TV Licence - What's it for?
... and it's not for owning a TV
Don't Licence this!
TVL have kindly simplfied the Law down to a simple statement of when you need a Licence. We've tidied it up a bit:
A TV Licence is required to watch or record TV broadcasts or to watch/download from BBC iPlayer. A TV broadcast is either a normal TV channel received via terrestrial, satellite or cable; OR the live Internet streamed equivalent.
For once, there's nothing tricksy about that definition, although it implies that you can't get caught just for having a TV installed, which isn't the case.
The Licensing law covers all devices. Watching on a phone, tablet or computer makes no difference. If you are watching TV broadcasts, you still need a Licence.
However, the law does provide that phones, tablets and computers are beyond the scrutiny of BBC/TVL, even with a search warrant.
Receiving a TV broadcast means watching or recording it at about the same time as other members of the UK Public, using either convential TV reception (terrestrial, satellite or cable), or via the Internet.
Watching a previous recording (say on Sky+) does not need a Licence at the time of watching, but a Licence will have been required at the time of recording.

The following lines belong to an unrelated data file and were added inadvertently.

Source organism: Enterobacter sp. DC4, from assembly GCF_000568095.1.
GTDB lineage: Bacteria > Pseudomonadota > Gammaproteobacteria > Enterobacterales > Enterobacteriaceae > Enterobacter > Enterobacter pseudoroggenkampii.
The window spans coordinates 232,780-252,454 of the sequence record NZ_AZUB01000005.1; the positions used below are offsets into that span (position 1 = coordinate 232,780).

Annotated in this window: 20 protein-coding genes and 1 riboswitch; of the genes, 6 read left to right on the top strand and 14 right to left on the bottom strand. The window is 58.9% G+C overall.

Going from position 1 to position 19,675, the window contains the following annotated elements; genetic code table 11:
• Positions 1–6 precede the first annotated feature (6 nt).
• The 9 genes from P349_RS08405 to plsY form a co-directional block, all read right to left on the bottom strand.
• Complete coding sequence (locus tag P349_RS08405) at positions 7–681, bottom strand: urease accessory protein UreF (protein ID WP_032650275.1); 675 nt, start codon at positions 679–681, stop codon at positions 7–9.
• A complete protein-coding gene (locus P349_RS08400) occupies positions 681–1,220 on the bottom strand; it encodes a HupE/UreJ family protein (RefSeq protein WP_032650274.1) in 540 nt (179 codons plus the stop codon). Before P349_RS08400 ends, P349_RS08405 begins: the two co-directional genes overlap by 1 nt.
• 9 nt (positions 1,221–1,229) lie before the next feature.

A foreign channel is one that is not receivable in the UK using terrestrial, satellite or cable services. (If your channel is present on one of those services, then you need a Licence to watch or record it - even if you use the Internet to do it).
As the law appears to stand you could receive a foreign channel's live stream via the Internet without needing a Licence, as long as that channel is not available in the UK via terrestrial, satellite or cable.
BBC/TVL used to agree with this interpretation of the Law, but they don't any more, which means that care is required if taking advantage of it. (The Law hasn't changed, so it seems likely that they have confused or deliberately hidden the truth. There's a lot of that kind of thing going on at TVL Towers).